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Today's Stichomancy for George W. Bush

The first excerpt represents the element of Air. It speaks of mental influences and the process of thought, and is drawn from Under the Andes by Rex Stout:

and lifted her to the head of the monster, where her white body could be seen in sharp outline sprawling over its black form, between the terrible eyes.

Harry and I sprang forward.

As we did so the eyes closed and the reptile began to move backward with incredible swiftness, lashing about on the ground before us with other tentacles similar to the one that had captured Desiree.

I cried out to Harry to avoid them. He did not answer, but rushed blindly forward.

Desiree's agonized shrieks rose to the pitch of madness.

The second excerpt represents the element of Fire. It speaks of emotional influences and base passions, and is drawn from On Horsemanship by Xenophon:

As our first topic we shall deal with the question, how a man may best avoid being cheated in the purchase of a horse.

Take the case of a foal as yet unbroken: it is plain that our scrutiny must begin with the body; an animal that has never yet been mounted can but present the vaguest indications of spirit. Confining ourselves therefore to the body, the first point to examine, we maintain, will be the feet. Just as a house would be of little use, however beautiful its upper stories, if the underlying foundations were not what they ought to be, so there is little use to be extracted from a horse, and in particular a war-horse,[4] if unsound in his feet, however excellent his other points; since he could not turn a single one of


On Horsemanship
The third excerpt represents the element of Water. It speaks of pure spiritual influences and feelings of love, and is drawn from Fables by Robert Louis Stevenson:

"These are very dirty people," said the stranger.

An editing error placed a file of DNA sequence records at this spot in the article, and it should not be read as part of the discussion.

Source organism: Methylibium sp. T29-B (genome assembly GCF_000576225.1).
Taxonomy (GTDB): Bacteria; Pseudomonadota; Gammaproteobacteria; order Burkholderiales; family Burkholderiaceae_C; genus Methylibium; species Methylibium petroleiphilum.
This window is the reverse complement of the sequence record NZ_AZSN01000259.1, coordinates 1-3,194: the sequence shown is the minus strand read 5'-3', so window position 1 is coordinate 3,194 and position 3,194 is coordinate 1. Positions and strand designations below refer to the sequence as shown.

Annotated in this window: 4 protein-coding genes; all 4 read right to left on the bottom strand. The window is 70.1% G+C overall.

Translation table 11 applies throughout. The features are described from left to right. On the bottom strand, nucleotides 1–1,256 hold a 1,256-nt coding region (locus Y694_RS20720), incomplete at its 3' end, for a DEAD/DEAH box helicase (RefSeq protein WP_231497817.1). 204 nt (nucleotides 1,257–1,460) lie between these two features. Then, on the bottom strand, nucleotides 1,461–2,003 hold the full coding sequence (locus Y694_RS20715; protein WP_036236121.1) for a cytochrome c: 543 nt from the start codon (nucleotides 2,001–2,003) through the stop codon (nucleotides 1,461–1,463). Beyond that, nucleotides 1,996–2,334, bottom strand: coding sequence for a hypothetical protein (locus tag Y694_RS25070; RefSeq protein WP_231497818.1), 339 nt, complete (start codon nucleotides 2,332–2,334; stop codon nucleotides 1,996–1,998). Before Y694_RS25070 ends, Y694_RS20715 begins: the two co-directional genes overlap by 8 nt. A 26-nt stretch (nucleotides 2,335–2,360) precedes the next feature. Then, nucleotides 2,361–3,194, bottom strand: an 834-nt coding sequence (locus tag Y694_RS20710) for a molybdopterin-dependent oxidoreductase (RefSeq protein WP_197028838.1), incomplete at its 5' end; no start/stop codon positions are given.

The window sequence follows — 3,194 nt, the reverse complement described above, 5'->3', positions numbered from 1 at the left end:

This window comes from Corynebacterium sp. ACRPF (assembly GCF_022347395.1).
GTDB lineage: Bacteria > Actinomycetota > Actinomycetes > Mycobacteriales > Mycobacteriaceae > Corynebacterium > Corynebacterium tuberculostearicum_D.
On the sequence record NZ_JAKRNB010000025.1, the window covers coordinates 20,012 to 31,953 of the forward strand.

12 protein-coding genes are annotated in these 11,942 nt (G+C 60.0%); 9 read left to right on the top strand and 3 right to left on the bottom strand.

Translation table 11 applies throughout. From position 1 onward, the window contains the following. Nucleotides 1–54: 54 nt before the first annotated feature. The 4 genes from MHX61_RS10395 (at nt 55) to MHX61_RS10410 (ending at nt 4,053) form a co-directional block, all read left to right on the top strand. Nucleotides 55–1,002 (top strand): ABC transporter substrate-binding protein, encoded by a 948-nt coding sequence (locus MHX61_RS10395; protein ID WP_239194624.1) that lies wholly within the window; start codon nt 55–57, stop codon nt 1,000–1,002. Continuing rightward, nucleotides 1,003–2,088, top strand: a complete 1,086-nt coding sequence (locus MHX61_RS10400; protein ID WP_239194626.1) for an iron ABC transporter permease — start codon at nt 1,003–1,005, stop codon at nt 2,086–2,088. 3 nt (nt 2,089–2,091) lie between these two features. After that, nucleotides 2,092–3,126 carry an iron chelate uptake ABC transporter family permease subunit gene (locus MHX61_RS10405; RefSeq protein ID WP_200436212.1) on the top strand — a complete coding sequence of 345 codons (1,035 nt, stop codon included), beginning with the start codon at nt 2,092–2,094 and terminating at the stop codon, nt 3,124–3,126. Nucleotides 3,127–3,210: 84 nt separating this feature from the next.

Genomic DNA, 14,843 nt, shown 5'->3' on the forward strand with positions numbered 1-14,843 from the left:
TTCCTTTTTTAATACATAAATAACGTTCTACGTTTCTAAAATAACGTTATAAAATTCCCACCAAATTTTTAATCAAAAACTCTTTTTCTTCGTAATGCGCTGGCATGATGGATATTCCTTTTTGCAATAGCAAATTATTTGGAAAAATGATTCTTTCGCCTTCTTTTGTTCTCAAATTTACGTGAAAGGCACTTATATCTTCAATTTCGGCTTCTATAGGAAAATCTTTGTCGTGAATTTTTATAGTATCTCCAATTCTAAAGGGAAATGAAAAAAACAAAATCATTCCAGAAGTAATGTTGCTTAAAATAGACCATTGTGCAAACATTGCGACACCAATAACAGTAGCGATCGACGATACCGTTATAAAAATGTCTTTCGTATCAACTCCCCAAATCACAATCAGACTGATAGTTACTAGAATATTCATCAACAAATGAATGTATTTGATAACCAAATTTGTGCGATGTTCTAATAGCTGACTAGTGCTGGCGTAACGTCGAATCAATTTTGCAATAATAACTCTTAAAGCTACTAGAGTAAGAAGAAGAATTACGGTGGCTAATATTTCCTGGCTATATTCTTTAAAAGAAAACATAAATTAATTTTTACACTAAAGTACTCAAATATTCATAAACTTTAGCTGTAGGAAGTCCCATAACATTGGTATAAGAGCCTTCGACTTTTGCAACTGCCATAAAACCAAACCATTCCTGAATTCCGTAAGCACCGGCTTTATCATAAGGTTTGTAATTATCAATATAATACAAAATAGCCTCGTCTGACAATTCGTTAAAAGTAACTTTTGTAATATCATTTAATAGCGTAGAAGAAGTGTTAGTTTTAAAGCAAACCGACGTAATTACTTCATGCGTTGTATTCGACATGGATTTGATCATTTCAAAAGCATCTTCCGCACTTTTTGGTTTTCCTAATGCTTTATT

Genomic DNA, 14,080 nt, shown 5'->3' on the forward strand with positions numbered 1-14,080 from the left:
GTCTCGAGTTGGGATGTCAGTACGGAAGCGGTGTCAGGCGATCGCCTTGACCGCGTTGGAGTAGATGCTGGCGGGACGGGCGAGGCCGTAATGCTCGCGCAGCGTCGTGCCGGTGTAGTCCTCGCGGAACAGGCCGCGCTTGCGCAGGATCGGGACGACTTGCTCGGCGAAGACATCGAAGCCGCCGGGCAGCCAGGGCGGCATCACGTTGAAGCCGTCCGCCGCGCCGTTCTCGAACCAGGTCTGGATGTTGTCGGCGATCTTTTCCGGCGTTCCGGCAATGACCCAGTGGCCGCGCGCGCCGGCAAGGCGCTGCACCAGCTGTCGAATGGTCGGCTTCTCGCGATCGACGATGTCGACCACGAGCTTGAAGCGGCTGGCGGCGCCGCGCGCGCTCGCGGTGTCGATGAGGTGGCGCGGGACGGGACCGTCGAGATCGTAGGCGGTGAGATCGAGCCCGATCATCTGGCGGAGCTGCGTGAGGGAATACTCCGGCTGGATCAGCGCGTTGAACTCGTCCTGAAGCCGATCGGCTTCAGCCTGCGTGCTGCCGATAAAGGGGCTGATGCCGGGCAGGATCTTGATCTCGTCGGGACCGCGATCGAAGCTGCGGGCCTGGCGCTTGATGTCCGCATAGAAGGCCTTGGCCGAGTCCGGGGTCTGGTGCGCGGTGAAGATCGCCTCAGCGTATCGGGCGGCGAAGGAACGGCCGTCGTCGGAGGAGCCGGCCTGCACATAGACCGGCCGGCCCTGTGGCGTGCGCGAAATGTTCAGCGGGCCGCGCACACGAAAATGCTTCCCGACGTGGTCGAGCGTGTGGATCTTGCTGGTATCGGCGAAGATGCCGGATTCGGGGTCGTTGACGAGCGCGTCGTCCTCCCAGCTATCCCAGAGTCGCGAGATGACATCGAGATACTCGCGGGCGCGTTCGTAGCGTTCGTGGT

"They are not people at all," said the philosopher; and he explained what a cow is in scientific words which I have forgotten.

"That is all one to me," said the stranger. "But why do they never look up?"

"Because they are graminivorous," said the philosopher; "and to live upon grass, which is not highly nutritious, requires so close an attention to business that they have no time to think, or speak, or look at the scenery, or keep themselves clean."

"Well," said the stranger, "that is one way to live, no doubt. But I prefer the people with the green heads."

The fourth excerpt represents the element of Earth. It speaks of physical influences and the impact of the unseen on the visible world, and is drawn from God The Invisible King by H. G. Wells:

Nature of God, but the Likeness of God.

And firstly, GOD IS COURAGE.

2. GOD IS A PERSON

And next GOD IS A PERSON.

Upon this point those who are beginning to profess modern religion are very insistent. It is, they declare, the central article, the axis, of their religion. God is a person who can be known as one knows a friend, who can be served and who receives service, who partakes of our nature; who is, like us, a being in conflict with the unknown and the limitless and the forces of death; who values much that we value and is against much that we are pitted against.